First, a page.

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  1. #11
    Super Moderator josta59's Avatar
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    G.I. Joe update: I finally just found a response to a fan question by the writer Paul Allor on Twitter five days ago. Someone asked, "This isn't the end of your run, is it? I'm a little behind and haven't seen anything solicited past #10."

    Allor responded: "Nothing's been announced one way or the other, but this is the end of our first 'season.'"

    Spoiler alert: None of the big baddies survived this very rushed issue. It was obviously meant to be an ending. Yeah, it's comics, and they could all come back somehow. But this is one reader who wouldn't return for that.

  2. #12
    Super Moderator josta59's Avatar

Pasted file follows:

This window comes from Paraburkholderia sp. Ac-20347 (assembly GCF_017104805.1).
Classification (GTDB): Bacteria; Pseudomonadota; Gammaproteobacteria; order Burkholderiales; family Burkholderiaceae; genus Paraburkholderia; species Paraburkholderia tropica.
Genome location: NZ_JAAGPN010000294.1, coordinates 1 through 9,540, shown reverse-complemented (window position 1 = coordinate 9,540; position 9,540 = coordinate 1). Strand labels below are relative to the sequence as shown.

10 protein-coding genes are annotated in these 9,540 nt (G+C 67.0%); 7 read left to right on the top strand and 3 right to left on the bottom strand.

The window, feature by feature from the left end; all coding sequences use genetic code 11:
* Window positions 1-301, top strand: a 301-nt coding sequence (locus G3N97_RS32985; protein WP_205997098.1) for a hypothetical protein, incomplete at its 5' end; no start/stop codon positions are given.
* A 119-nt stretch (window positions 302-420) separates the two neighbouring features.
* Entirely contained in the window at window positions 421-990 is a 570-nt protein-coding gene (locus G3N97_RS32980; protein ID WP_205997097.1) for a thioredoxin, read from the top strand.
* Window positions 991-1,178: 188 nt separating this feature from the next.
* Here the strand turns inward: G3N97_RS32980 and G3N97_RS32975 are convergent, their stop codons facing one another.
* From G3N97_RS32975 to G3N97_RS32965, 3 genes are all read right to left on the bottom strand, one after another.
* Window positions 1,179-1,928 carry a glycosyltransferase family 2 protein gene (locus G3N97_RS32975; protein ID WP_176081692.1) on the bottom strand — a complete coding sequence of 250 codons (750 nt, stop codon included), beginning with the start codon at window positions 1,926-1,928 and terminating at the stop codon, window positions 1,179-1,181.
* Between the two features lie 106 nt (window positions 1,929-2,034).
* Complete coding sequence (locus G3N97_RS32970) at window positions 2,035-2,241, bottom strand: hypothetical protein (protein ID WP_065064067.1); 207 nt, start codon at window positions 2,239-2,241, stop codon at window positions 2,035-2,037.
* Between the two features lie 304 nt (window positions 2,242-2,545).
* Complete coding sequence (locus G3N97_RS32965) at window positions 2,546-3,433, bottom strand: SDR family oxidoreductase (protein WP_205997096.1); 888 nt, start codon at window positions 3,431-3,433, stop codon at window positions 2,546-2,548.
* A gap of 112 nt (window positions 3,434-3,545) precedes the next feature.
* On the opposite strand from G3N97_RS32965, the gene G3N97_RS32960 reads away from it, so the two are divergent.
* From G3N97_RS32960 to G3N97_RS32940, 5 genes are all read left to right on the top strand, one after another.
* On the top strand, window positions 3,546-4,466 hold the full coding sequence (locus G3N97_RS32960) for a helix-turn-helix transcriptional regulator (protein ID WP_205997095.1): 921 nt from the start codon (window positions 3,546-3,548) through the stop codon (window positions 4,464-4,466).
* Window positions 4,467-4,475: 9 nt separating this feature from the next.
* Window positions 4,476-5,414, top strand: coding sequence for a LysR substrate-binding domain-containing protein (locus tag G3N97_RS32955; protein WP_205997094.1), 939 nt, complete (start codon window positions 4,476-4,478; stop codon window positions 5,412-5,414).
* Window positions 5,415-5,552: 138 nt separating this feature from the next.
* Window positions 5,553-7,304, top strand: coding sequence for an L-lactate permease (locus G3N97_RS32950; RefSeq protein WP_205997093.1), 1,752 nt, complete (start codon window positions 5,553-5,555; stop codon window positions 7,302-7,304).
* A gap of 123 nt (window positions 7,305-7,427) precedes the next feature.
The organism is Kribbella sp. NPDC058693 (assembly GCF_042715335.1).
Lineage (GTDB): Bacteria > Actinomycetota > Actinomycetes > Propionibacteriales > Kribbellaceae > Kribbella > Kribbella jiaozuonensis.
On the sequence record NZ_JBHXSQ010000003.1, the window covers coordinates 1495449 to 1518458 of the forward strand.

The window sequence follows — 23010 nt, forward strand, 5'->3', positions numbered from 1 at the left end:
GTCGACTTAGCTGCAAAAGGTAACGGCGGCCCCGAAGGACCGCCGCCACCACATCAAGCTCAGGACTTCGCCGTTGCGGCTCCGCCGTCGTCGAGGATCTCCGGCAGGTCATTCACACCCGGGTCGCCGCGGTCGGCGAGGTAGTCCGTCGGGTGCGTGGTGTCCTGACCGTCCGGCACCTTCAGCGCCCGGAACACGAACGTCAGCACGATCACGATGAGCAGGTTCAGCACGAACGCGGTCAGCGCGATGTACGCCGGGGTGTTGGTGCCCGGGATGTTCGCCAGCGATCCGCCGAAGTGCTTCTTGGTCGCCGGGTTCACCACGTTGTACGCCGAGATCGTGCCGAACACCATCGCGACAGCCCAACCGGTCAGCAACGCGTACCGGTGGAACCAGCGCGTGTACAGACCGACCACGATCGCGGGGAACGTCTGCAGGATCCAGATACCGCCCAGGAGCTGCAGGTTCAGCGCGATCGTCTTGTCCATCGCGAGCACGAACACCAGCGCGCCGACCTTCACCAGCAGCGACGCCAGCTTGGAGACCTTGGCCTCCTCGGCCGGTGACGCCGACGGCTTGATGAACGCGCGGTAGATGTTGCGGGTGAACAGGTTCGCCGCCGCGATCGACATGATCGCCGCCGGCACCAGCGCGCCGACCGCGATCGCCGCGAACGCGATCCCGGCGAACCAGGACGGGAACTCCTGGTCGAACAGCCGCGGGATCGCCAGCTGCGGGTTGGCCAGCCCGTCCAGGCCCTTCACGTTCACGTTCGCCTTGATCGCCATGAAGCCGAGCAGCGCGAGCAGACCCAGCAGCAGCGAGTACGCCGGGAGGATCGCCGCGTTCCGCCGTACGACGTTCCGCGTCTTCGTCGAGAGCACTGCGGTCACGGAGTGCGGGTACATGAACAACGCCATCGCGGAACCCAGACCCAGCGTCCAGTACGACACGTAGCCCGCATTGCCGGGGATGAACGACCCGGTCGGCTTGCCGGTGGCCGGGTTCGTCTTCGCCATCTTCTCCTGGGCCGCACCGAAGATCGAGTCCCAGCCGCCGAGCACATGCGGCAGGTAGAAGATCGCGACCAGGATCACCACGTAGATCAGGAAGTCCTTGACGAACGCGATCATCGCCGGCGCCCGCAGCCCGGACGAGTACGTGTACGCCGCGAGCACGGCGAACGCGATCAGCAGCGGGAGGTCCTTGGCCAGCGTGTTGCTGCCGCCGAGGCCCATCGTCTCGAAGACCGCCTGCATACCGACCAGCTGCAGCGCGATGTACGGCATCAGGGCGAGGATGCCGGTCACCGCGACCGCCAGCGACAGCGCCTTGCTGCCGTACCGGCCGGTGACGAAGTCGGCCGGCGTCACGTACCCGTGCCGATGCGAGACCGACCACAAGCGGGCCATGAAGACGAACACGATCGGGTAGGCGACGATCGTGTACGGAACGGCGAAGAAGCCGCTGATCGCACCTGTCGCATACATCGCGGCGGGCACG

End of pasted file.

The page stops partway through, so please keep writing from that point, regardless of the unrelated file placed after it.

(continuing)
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    Just an update to say that I'm more than halfway through the Jormungand manga now, and it's become my favorite manga ever. I'm every bit it's target audience.

  3. #13
    I have some manga in my collection now. Um... not quite what I expected. I try to read it when my wife isn't around. :O

  4. #14
    Administrator Whiterook's Avatar
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    Quote Originally Posted by Duncan View Post
    I have some manga in my collection now. Um... not quite what I expected. I try to read it when my wife isn't around. :O
    LOL.... some of that stuff requires a cold shower after! Last time I was in a comics retailer, I was amazed!
    "Life begins at the end of your comfort zoneĒ

  5. #15
    Super Moderator josta59's Avatar
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    Jormungand is now my favorite manga ever. Finished that, and now it's on to:

    James the Brother of Jesus and the Dead Sea Scrolls, Vol. 1: The Historical James, Paul the Enemy, and Jesus' Brothers as Apostles, by Robert Eisenman

    I started this book years ago, when I was still a pretty slow reader. I'm determined to finish it now. It's not well structured, so it's not easy reading, and the pages are big with small print. It's a dense read. I'm about three quarters through it now.